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Green Building Bible, Fourth Edition
Green Building Bible, fourth edition (both books)
These two books are the perfect starting place to help you get to grips with one of the most vitally important aspects of our society - our homes and living environment.

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    • CommentAuthorScotch
    • CommentTimeJul 23rd 2013
    Hi all,
    I have a Vigas 25 and 1500l thermal store.
    The thermal store temperature never gets above 80 degrees. A friend of mine has a 25kw Eco Angus which heats his thermal store to 90 degrees.
    Is there a setting within the menu that I can adjust to increase the temperature?

    The thinking is that I may get an extra day between firings at this time of year.

    • CommentAuthorfinny
    • CommentTimeJul 23rd 2013
    Hey Scotch,
    probably a different thermostat cartridge in your mates laddomat or similar loading valve.. You can swap it out for a higher temp one..yours could be a 78 degree unit?
    • CommentAuthorfinny
    • CommentTimeJul 23rd 2013
    or sounds more like a 72 degree one thinking about it..
    • CommentAuthorbillt
    • CommentTimeJul 23rd 2013
    It won't be the Laddomat. That just controls the temperature that the store loads at. Once the whole store is at that temperature, the store temperature will continue to rise as long as the boiler is dumping energy into it.

    I would look for a boiler thermostat of some sort. My Atmos has a fan thermostat and an air intake thermostat.

    Look at page 10 section 4.2 of http://vigasboilers.com/wp-content/themes/vigasboilers/pdfs/Vigas%20Manual%20Feb%202010.pdf. That tells you how to change the boiler water temperature of a Vigas with AK3000 controleer.
    • CommentAuthorScotch
    • CommentTimeJul 26th 2013
    Hi billt,
    Is actually a AK2000, but I found a setting called "Heating Temp". I changed this from 78 to 85, which was its max. The default display now shows 85, so next time I do a burn we will see what happens.

    • CommentAuthorScotch
    • CommentTimeAug 13th 2013
    Well that seems to have worked, the store now gets to 90 degrees and I am getting an extra day between burns.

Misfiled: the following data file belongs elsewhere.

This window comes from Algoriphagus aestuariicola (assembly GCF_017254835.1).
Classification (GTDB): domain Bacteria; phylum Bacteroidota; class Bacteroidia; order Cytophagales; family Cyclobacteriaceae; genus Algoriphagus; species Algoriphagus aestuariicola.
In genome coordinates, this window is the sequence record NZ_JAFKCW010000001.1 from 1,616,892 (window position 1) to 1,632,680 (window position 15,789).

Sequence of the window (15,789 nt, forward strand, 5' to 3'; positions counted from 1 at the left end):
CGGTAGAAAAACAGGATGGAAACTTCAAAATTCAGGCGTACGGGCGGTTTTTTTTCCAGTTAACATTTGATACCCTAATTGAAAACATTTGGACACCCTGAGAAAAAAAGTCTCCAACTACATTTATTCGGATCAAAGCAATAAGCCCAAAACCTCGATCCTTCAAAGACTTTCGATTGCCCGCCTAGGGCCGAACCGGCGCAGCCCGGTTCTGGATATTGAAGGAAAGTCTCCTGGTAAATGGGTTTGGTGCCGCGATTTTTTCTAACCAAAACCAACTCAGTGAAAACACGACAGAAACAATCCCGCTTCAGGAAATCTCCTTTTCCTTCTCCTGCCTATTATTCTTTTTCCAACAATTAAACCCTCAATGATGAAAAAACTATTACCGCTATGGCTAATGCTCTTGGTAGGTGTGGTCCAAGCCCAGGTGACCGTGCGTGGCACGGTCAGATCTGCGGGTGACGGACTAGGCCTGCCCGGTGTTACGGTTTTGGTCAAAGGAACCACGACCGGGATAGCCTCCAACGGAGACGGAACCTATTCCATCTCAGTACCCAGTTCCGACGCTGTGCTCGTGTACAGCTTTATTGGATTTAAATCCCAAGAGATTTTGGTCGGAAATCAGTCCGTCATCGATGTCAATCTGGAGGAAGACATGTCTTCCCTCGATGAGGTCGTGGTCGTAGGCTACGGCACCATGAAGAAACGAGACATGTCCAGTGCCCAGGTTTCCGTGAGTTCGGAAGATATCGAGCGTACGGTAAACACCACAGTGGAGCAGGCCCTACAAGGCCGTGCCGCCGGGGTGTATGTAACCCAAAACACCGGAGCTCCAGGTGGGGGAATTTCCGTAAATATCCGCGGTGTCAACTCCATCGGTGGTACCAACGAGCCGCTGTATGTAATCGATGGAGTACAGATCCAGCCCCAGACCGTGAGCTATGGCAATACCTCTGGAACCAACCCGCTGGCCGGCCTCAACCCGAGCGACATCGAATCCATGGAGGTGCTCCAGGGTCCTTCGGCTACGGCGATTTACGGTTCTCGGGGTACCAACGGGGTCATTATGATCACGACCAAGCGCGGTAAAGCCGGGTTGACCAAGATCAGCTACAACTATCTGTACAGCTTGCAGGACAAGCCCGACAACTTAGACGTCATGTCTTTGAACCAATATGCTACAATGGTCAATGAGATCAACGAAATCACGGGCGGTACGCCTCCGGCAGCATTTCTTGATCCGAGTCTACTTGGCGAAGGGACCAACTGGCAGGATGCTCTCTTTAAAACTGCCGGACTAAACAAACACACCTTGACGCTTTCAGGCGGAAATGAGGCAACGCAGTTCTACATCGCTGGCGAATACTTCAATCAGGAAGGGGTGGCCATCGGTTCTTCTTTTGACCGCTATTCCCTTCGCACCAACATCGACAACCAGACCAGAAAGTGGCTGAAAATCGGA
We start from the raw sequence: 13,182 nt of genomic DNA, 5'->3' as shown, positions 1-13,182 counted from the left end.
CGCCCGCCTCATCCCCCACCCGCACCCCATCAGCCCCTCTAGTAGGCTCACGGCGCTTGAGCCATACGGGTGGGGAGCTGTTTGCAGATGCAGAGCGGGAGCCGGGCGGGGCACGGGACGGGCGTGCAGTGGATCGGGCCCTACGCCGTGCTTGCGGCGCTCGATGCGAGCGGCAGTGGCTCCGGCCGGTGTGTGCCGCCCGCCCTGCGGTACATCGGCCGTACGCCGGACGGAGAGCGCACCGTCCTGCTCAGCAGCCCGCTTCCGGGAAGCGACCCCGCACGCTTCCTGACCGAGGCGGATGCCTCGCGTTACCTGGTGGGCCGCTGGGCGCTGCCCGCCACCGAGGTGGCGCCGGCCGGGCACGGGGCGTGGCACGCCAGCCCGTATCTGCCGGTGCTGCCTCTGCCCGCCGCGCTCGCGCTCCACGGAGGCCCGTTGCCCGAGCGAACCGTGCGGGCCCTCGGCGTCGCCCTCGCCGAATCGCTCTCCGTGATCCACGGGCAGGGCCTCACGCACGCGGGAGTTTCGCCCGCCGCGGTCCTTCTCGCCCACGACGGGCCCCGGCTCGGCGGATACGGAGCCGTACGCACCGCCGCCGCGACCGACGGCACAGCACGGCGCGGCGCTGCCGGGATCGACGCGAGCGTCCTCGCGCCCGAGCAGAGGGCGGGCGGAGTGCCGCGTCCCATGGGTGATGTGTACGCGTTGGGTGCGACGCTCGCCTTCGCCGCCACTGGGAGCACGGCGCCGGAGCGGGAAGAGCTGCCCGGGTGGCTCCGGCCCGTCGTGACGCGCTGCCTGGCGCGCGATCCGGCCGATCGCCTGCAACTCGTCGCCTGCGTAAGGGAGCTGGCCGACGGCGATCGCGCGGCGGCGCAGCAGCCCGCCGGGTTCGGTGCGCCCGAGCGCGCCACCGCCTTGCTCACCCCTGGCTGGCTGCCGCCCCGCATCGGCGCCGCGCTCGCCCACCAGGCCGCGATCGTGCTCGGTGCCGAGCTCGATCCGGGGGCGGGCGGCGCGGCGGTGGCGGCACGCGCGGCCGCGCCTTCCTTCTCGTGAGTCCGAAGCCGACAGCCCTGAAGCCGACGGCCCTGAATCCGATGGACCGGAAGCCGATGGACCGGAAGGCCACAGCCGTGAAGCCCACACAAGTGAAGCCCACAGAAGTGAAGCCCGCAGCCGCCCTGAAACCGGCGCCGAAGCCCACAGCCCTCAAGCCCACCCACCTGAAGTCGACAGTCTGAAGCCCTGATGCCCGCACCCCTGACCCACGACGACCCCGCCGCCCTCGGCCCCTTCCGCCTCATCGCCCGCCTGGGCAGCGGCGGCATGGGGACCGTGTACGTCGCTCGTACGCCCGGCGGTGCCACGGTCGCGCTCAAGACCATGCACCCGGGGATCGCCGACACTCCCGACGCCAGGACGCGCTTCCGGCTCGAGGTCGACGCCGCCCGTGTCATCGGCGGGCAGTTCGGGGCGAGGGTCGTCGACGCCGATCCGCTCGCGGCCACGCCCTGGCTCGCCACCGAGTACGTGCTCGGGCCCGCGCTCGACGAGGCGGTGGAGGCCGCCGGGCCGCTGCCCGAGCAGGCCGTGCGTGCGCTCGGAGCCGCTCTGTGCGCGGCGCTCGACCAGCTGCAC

• CommentAuthortony
    • CommentTimeAug 13th 2013
    Sadly also maximising your heat losses
    • CommentAuthorskyewright
    • CommentTimeAug 13th 2013 edited
    Posted By: tonySadly also maximising your heat losses

    But unless I'm misunderstanding that's just more rapid heat loss on heat he wasn't previously able to store (i.e. previously lost). The same amount of wood has been burnt in both cases hasn't it? When the store gets down to 80 degrees he's back to the heat loss situation he had before, but he's gained whatever time that has taken since the burn. So that's a win isn't it?

    Maybe we're just looking at the same thing from glass half full & glass half empty points of view?
    • CommentAuthortony
    • CommentTimeAug 13th 2013
    No, the hotter the store the more heat it looses. Unless that heat loss can be utilised then it is wasted and introduces inefficiencies, these are also present in the hot primary loop.

    I store hot water at 50C as do most of the population of North America giving rare brownie points for energy use reduction.
    Tony, I assume you have a traditional DHW tank rather than a TS type setup?

    Just had a long meeting with our plumber and this issue came up. He is advising the vented route with our TS and smaller DHW tank and use of flat plate heat exchanger on smaller tank to provide mains pressure DHW but my concern is that the tank would need high 60s-70s to get nice hot water for showers. Will only be the smaller tank rather than the 1000l TS but still seems higher than you could get away with if we were using the water directly rather than through a heat exchanger. So many options!
    • CommentAuthortony
    • CommentTimeAug 13th 2013
    Yes I have a traditional dhw cylinder all be it 4x spray insulated with a solar coil.
    • CommentAuthorjms452
    • CommentTimeAug 16th 2013
    This is a hard one.

    Tony's point about heat loss is correct but is only part of the picture (unless you were to use an immersion heater).

    Running less frequently there are less transient inefficiencies starting up the boiler and less instances of hot water left in the pipes.

    There is also another downside as the boiler efficiency is probably lower for the last part of the burn when heating the water to 90 rather than 80.

    I think it go either way depending on the distance boiler characteristics and distance from boiler to thermal store.

    If you really want to tie yourself in knots try considering if a bigger thermal store at a lower temperature is 'better' (even this doesn't have a simple answer).:devil:
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